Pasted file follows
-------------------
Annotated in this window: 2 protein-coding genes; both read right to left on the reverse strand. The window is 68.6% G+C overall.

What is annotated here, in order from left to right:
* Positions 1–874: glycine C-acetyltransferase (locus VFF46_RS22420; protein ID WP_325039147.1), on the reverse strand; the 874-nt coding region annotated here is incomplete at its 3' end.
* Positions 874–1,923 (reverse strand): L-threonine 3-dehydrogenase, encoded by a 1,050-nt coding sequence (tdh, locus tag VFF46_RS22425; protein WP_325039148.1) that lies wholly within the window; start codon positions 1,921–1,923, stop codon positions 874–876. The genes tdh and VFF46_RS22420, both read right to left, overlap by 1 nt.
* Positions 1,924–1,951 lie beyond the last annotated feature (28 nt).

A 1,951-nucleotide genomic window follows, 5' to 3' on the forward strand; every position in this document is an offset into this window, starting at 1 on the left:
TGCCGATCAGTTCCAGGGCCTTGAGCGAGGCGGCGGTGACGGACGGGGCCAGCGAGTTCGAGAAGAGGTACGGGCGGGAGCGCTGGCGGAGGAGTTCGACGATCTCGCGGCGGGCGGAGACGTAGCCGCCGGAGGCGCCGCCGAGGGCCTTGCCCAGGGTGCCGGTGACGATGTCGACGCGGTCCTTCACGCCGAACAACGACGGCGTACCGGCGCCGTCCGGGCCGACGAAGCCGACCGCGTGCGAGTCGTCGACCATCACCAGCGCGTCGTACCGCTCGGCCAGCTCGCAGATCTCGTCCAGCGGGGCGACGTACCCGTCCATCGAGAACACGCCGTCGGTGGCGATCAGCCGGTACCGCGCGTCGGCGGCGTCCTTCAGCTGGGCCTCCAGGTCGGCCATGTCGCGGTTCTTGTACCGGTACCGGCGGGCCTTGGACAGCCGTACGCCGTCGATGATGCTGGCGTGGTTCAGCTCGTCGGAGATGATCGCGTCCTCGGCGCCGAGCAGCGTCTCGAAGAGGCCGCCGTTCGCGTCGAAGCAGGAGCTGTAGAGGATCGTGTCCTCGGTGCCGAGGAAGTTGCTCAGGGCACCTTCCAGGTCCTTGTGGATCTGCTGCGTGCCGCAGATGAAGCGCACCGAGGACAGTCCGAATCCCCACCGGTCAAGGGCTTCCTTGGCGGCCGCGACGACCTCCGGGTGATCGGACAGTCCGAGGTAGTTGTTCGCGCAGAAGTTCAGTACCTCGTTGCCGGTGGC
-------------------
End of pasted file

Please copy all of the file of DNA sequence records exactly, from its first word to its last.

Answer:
Annotated in this window: 2 protein-coding genes; both read right to left on the reverse strand. The window is 68.6% G+C overall.

What is annotated here, in order from left to right:
* Positions 1–874: glycine C-acetyltransferase (locus VFF46_RS22420; protein ID WP_325039147.1), on the reverse strand; the 874-nt coding region annotated here is incomplete at its 3' end.
* Positions 874–1,923 (reverse strand): L-threonine 3-dehydrogenase, encoded by a 1,050-nt coding sequence (tdh, locus tag VFF46_RS22425; protein WP_325039148.1) that lies wholly within the window; start codon positions 1,921–1,923, stop codon positions 874–876. The genes tdh and VFF46_RS22420, both read right to left, overlap by 1 nt.
* Positions 1,924–1,951 lie beyond the last annotated feature (28 nt).

A 1,951-nucleotide genomic window follows, 5' to 3' on the forward strand; every position in this document is an offset into this window, starting at 1 on the left:
TGCCGATCAGTTCCAGGGCCTTGAGCGAGGCGGCGGTGACGGACGGGGCCAGCGAGTTCGAGAAGAGGTACGGGCGGGAGCGCTGGCGGAGGAGTTCGACGATCTCGCGGCGGGCGGAGACGTAGCCGCCGGAGGCGCCGCCGAGGGCCTTGCCCAGGGTGCCGGTGACGATGTCGACGCGGTCCTTCACGCCGAACAACGACGGCGTACCGGCGCCGTCCGGGCCGACGAAGCCGACCGCGTGCGAGTCGTCGACCATCACCAGCGCGTCGTACCGCTCGGCCAGCTCGCAGATCTCGTCCAGCGGGGCGACGTACCCGTCCATCGAGAACACGCCGTCGGTGGCGATCAGCCGGTACCGCGCGTCGGCGGCGTCCTTCAGCTGGGCCTCCAGGTCGGCCATGTCGCGGTTCTTGTACCGGTACCGGCGGGCCTTGGACAGCCGTACGCCGTCGATGATGCTGGCGTGGTTCAGCTCGTCGGAGATGATCGCGTCCTCGGCGCCGAGCAGCGTCTCGAAGAGGCCGCCGTTCGCGTCGAAGCAGGAGCTGTAGAGGATCGTGTCCTCGGTGCCGAGGAAGTTGCTCAGGGCACCTTCCAGGTCCTTGTGGATCTGCTGCGTGCCGCAGATGAAGCGCACCGAGGACAGTCCGAATCCCCACCGGTCAAGGGCTTCCTTGGCGGCCGCGACGACCTCCGGGTGATCGGACAGTCCGAGGTAGTTGTTCGCGCAGAAGTTCAGTACCTCGTTGCCGGTGGC